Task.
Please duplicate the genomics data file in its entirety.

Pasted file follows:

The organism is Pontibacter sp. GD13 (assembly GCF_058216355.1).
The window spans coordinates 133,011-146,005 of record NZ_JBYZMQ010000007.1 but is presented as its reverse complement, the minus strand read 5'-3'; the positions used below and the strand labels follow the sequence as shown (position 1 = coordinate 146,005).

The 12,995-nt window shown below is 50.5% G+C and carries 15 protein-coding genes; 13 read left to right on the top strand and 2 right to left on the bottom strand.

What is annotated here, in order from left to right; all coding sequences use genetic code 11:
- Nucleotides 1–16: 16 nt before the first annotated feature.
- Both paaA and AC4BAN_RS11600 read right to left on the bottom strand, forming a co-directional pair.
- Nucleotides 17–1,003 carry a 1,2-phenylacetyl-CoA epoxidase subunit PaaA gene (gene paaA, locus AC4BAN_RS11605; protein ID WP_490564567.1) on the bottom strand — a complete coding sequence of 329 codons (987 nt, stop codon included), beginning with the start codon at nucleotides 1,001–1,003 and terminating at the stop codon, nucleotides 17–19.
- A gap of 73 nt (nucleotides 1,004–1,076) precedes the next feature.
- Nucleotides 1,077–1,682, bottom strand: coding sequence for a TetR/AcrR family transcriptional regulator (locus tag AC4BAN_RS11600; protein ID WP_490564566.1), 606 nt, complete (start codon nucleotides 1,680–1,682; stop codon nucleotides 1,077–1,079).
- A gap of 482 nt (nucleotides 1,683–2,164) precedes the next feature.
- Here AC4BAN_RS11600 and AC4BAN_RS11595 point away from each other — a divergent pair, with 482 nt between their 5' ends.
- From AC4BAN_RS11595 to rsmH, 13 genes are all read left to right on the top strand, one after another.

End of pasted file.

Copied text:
The organism is Pontibacter sp. GD13 (assembly GCF_058216355.1).
The window spans coordinates 133,011-146,005 of record NZ_JBYZMQ010000007.1 but is presented as its reverse complement, the minus strand read 5'-3'; the positions used below and the strand labels follow the sequence as shown (position 1 = coordinate 146,005).

The 12,995-nt window shown below is 50.5% G+C and carries 15 protein-coding genes; 13 read left to right on the top strand and 2 right to left on the bottom strand.

What is annotated here, in order from left to right; all coding sequences use genetic code 11:
- Nucleotides 1–16: 16 nt before the first annotated feature.
- Both paaA and AC4BAN_RS11600 read right to left on the bottom strand, forming a co-directional pair.
- Nucleotides 17–1,003 carry a 1,2-phenylacetyl-CoA epoxidase subunit PaaA gene (gene paaA, locus AC4BAN_RS11605; protein ID WP_490564567.1) on the bottom strand — a complete coding sequence of 329 codons (987 nt, stop codon included), beginning with the start codon at nucleotides 1,001–1,003 and terminating at the stop codon, nucleotides 17–19.
- A gap of 73 nt (nucleotides 1,004–1,076) precedes the next feature.
- Nucleotides 1,077–1,682, bottom strand: coding sequence for a TetR/AcrR family transcriptional regulator (locus tag AC4BAN_RS11600; protein ID WP_490564566.1), 606 nt, complete (start codon nucleotides 1,680–1,682; stop codon nucleotides 1,077–1,079).
- A gap of 482 nt (nucleotides 1,683–2,164) precedes the next feature.
- Here AC4BAN_RS11600 and AC4BAN_RS11595 point away from each other — a divergent pair, with 482 nt between their 5' ends.
- From AC4BAN_RS11595 to rsmH, 13 genes are all read left to right on the top strand, one after another.